Born in the US A.


There is a lot of controversy surrounding ‘American Sniper’ and whether or not Chris Kyle is a hero or a murderer. That is not what I took from his story. What I took away was the most accurate portrayal of PTSD I have seen in a film. I thought about his blood pressure when he sat in the hospital room with his pregnant wife and how the nurse compared it to as if he had 16 cups of coffee. How fucked up he found it that people were over here driving to the mall. How no one would look him in the eye once he admitted his profession. How the War had become an afterthought on the news if mentioned at all, a quick number muttered at the end of a long broadcast about oil prices. It is not about whether or not you agree with the job the military gave him. It is about the fact that THOUSANDS of Veterans (including the man who killed him) are refused any kind of counselling when they return home from a war zone. They have hardly anything or anybody to relate to and a hell of a lot to think about once they arrive back here in good old US of A. In an age where college football just signed a BILLION dollar deal with the networks, shouldn’t we spend more time talking to and about our Veterans? Helping them and providing resources so that they too may enjoy a leisurely Sunday watching football?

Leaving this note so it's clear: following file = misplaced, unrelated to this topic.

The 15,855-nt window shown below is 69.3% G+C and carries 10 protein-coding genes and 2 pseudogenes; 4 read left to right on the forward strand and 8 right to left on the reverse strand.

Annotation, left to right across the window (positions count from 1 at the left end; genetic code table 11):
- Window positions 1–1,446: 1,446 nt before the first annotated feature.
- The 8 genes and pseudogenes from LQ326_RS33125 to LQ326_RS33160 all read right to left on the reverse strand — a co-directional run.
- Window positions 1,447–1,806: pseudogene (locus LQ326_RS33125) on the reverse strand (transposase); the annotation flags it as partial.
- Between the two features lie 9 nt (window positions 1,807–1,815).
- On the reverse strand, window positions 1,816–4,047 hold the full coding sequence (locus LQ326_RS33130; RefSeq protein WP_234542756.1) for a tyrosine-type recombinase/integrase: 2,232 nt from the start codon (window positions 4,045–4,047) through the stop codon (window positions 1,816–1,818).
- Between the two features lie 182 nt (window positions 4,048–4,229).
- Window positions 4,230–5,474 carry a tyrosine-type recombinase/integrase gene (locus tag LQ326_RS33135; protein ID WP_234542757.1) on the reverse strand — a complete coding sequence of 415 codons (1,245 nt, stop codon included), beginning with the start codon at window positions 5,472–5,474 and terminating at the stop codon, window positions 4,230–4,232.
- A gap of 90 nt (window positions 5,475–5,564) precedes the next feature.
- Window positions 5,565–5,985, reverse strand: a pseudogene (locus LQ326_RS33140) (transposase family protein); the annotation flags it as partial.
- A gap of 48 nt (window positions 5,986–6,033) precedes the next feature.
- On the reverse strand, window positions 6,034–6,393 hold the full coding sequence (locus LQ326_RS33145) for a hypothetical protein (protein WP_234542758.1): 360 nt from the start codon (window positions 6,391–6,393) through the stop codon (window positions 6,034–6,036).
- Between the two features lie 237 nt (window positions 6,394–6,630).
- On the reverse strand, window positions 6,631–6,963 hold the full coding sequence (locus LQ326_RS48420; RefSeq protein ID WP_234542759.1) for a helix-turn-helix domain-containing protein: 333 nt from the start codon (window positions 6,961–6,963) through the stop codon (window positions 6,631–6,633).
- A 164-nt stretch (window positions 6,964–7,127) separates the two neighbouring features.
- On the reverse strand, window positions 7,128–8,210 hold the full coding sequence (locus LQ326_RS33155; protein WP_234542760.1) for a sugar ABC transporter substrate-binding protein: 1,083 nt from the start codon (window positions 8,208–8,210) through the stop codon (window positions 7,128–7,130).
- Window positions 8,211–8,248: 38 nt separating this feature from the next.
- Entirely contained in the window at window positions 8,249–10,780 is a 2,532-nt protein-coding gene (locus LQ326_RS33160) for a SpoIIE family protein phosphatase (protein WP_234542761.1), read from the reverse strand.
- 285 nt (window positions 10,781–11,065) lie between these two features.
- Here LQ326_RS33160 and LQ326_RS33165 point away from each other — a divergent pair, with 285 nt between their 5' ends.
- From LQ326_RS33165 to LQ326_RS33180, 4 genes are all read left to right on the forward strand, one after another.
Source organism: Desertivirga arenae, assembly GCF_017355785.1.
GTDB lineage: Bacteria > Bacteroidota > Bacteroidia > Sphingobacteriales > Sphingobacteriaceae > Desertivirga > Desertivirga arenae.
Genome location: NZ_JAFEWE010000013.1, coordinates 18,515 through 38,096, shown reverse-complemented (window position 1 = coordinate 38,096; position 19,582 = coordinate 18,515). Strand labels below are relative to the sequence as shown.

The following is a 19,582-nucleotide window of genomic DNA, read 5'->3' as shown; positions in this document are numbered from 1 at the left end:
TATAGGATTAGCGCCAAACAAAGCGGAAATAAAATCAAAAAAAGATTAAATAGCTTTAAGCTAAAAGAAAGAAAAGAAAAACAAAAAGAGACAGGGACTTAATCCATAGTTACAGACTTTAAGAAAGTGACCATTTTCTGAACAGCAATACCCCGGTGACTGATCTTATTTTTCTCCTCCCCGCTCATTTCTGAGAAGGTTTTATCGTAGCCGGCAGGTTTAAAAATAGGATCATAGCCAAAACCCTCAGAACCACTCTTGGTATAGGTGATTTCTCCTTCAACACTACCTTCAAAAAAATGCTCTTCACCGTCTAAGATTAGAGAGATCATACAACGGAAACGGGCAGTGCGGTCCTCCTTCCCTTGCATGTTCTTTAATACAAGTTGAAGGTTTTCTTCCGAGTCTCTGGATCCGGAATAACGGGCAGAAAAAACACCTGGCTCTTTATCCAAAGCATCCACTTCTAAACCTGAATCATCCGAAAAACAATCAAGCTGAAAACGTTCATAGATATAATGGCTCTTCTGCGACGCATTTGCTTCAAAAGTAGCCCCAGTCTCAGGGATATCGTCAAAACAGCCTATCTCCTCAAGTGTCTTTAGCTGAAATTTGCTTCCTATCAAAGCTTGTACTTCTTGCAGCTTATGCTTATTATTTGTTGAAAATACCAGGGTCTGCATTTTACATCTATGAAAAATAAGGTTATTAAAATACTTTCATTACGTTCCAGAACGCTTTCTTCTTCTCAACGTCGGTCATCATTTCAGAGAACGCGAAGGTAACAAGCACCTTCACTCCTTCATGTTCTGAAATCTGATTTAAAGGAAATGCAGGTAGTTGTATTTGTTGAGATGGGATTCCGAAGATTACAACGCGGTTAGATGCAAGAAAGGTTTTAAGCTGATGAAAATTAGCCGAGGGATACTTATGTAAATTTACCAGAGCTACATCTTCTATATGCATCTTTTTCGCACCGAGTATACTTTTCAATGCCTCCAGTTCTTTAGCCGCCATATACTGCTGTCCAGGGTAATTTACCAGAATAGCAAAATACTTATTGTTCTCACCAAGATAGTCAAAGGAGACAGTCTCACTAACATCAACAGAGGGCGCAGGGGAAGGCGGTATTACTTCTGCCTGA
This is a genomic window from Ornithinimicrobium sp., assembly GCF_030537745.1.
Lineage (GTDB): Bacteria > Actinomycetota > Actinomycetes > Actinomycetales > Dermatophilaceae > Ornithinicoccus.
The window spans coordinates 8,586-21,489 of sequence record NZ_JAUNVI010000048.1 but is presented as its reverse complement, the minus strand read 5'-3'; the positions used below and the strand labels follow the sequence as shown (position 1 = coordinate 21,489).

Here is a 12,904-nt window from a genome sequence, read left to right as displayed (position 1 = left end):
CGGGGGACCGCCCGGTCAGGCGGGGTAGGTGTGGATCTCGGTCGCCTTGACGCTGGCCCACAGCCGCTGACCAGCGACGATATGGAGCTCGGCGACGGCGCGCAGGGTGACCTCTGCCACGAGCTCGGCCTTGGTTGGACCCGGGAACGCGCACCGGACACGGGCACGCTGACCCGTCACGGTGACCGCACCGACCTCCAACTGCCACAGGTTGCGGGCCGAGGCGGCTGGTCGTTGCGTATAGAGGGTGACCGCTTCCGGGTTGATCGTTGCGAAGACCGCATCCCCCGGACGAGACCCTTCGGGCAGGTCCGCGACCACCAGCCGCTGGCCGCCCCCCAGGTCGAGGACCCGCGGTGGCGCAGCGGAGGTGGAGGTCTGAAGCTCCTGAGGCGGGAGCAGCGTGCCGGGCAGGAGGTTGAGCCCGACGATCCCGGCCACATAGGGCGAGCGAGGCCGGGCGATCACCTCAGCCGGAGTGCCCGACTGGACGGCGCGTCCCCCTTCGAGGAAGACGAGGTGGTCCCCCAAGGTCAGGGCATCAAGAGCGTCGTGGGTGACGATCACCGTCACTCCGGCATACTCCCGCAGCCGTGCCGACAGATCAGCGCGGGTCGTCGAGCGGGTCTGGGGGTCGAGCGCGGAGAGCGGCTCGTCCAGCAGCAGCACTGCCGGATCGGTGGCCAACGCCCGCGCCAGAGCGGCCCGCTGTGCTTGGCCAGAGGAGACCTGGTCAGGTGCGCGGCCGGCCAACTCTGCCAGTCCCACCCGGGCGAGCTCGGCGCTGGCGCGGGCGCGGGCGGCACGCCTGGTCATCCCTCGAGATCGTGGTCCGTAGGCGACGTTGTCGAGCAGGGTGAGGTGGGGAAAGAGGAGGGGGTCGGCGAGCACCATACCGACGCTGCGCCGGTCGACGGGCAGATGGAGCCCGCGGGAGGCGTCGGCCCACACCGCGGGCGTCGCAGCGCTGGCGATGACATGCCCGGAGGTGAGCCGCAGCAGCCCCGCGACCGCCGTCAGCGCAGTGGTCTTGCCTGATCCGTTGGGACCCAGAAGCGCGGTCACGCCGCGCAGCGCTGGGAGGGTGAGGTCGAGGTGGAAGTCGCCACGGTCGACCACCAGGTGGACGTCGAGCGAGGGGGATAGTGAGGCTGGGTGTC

Reggie is not Chris Kyle and there will be no movie starring handsome Bradley Cooper. Reggie is is also is a Military Veteran. One of thousands who never quite landed on their feet once their plane touched down at home. I was moved by his perspective and his words and would like to think that had Chris Kyle still been around he would have found solace in them too.

“Enjoy your life. Try to make something of yourself. Be somebody. The world… this world isn’t precious to anybody forever. So try to enjoy your life right now. Because you never know when your day is going to come. But enjoy your life. Enjoy your friends. If you have a friend that you didn’t like: talk to them. Talk about that. Shake their hand and say you are sorry. And if they say they’re sorry, then you have healed one person. We’re all here together. It doesn’t matter who the President is. We still have to go to work. So lets be together. Lets be free.”

See Reggie’s story HERE


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